So, what does it take to reopen a tire plant in the wake of a global pandemic? Safety measures—and plenty of them.
Bridgestone Americas Inc. said it has developed an Environmental Health Safety & Sustainability Playbook that outlines all measures that must be taken at every location in North America before it reopens, in order to promote safety.
The playbook has served as the blueprint for restarting operations in late March of Bridgestone's commercial tire plants in the U.S. Bridgestone also reopened its Firestone Industrial Products and Firestone Building Products factories in the U.S. on April 13.
Bridgestone Bandag's tread rubber plants in the U.S. resumed operations the week of March 29, due to demand by its retreader customers, the company said.
Among the measures in the playbook are:
• Enhanced cleaning measures.
Bridgestone said it has developed specific disinfecting plans, aligning with the guidelines set forth by the Centers for Disease Control and Prevention. They include more frequent cleaning with a special focus on regularly disinfecting high traffic, high touch areas. Dispensers with hand sanitizers have been installed in break and common areas.
Bridgestone said it continues to provide employees with information on proper social distancing and handwashing techniques and other hygiene best practices. The tire maker also said it posted information provided by the CDC about coronavirus symptoms and steps employees can take to protect themselves and others.
• Changes to sick leave/absenteeism policy.
Bridgestone said it encourages employees to stay home if they are sick and has suspended unexcused absences for COVID-19-related reasons.
In addition, Bridgestone said before plants reopen, the plant manager, safety manager and human resources manager must agree to the following steps:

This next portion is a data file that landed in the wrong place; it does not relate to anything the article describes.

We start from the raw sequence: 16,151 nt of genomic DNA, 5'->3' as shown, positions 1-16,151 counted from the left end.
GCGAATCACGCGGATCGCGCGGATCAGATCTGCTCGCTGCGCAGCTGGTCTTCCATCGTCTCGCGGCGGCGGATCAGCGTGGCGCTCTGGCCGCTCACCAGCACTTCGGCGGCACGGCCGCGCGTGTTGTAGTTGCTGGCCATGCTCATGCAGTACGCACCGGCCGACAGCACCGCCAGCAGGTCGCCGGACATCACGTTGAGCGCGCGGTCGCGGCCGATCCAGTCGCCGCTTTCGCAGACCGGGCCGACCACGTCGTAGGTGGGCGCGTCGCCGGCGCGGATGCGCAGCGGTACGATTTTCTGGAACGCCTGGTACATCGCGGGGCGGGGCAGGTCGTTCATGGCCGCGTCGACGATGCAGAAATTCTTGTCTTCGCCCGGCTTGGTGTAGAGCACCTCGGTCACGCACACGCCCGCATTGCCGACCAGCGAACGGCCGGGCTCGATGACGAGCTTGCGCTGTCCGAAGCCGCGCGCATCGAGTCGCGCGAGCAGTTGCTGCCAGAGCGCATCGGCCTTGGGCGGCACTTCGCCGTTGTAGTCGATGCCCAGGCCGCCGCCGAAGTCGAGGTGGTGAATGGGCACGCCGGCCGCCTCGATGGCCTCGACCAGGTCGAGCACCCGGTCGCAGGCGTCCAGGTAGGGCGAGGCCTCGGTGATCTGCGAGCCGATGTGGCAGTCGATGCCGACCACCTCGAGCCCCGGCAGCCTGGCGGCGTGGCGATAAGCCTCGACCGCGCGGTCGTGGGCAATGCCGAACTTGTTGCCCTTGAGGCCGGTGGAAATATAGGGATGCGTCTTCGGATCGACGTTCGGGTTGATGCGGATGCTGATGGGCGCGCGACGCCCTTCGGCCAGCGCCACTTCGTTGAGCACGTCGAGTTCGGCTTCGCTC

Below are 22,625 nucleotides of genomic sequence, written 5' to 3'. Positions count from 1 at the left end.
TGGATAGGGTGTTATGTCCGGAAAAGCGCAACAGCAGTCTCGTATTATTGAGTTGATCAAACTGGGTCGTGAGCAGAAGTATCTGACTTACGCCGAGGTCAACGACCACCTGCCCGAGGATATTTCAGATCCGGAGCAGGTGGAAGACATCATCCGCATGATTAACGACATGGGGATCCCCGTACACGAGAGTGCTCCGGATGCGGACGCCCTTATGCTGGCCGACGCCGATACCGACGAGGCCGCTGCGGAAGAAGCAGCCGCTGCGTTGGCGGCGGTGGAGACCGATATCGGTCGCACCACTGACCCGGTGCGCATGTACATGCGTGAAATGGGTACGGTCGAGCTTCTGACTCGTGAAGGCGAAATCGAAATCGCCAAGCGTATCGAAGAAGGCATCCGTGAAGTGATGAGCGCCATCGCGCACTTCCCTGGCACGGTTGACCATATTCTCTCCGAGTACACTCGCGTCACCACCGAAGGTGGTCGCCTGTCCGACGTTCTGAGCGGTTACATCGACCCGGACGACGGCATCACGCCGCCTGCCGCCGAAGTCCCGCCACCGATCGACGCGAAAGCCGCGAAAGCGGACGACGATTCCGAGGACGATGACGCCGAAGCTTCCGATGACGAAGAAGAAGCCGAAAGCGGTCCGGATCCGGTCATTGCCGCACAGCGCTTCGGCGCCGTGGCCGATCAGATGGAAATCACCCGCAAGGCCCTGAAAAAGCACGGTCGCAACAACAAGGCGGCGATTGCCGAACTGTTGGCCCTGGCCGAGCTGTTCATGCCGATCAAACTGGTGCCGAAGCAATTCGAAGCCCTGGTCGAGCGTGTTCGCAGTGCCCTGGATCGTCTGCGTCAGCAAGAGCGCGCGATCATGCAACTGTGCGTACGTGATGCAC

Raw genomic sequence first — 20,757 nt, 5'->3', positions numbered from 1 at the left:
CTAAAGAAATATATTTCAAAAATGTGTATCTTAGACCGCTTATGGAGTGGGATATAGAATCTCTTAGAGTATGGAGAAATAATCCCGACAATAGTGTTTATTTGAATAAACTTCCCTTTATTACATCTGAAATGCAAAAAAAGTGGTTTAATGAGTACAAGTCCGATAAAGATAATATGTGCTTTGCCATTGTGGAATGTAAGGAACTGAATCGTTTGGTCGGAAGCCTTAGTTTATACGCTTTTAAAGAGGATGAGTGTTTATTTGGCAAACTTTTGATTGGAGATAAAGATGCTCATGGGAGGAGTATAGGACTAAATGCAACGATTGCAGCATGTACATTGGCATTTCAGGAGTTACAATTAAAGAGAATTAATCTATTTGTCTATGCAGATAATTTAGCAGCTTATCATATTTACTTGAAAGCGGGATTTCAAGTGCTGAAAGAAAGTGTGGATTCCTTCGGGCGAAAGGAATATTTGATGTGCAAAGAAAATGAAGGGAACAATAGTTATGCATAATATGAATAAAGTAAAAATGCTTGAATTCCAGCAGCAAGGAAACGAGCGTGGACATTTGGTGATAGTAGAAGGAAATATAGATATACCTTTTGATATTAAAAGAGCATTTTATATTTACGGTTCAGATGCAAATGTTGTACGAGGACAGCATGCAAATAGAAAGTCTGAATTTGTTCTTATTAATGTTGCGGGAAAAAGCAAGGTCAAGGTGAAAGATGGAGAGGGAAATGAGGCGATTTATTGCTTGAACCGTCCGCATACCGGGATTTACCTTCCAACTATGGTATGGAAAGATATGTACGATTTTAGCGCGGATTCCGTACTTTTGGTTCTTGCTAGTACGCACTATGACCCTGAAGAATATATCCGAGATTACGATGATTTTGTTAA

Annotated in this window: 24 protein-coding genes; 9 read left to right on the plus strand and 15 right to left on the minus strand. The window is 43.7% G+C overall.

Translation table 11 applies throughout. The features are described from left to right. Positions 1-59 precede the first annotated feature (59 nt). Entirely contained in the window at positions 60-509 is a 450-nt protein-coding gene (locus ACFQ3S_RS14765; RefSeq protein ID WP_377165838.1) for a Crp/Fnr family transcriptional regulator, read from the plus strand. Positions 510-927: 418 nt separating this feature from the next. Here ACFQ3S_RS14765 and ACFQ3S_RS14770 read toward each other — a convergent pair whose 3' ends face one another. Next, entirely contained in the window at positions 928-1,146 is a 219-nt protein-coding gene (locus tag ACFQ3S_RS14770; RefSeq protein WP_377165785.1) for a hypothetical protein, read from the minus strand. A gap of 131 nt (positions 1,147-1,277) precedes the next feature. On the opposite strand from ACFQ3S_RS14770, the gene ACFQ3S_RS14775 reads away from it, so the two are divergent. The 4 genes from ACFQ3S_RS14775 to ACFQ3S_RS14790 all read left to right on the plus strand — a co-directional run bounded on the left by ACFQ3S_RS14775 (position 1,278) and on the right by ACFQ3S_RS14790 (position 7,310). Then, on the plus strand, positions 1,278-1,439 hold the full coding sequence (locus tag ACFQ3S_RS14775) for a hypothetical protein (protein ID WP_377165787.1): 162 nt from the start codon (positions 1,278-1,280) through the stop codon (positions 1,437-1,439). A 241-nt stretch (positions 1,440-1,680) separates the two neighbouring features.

• Job spaces and common areas are redesigned to limit closeness.
According to Bridgestone, each job/role is assessed for physical distancing guidelines, and measures are implemented in order to keep employees at least six feet apart. Safe work areas are marked, and in some instances, partitions and/or barriers are installed.
Employee schedules have been alternated in order to limit exposure to fellow co-workers as necessary. Chairs have been removed and/or repositioned to promote social distance in break rooms, cafeterias and conference rooms, and the clock-in process has been adjusted to minimize virus spread.
• Deployed 'Return to Work' screening.
All employees must pass a screening test, developed by the company, before they can return to work. This is to ensure any employee experiencing virus symptoms or anyone who has come into close contact with a person with the virus must be quarantined and not allowed to return to work.
• Temperature screening.
The tire maker said it has implemented, or about to implement, temperature screening at various manufacturing and retail locations. "We are working to procure additional screening equipment as we expand to sites that reopen and to sites where temperature screening is legally required," Bridgestone said.
• Masks and facial coverings.
Bridgestone said it is complying with local government directives regarding the use of masks in retail stores, which remain open for business as essential service providers.
Bridgestone said several of these measure had been put into place several weeks earlier, before temporary manufacturing shutdowns were implemented, and they continue today.
"We continue to closely monitor CDC and (World Health Organization) guidelines for virus prevention and are adjusting our response plans daily as needed," Bridgestone said.
Globally, Bridgestone Corp. said it will resume production at most of its facilities in its Europe, Russia, Middle East, India and Africa region by the end of the month, while at the same time disclosing plans to idle production in Japan.
The tire maker restarted production at tire plants in Bari, Italy, and Bethune, France, on April 20 and 21, and a retread products factory in Lanklaar, Belgium, on April 20. Bridgestone closed these and other plants globally in mid-March.
Earlier this month, Bridgestone restarted work at its plants in Burgos, Bilbao and Puente San Miguel, Spain, and Ulyanovsk, Russia.
Bridgestone is idling production at 11 facilities in Japan—including eight tire plants—for up to six days between April 29 and May 8 because of "market situation and decline in demand." The temporary shutdowns are scheduled around Japan's three-day public holiday running May 3-6.
The tire plants affected are in Fukuoka, Hikone, Hofu, Kurume, Nasu, Tochigi, Tosu and Yamaguchi. In addition, a steel cord production unit in Saga will be closed from May 1-8 and hydraulic hose production at plants in Kumamato and Seki will close May 1-2 ahead of the holiday.
Bridgestone plants in India and South Africa will remain closed for now.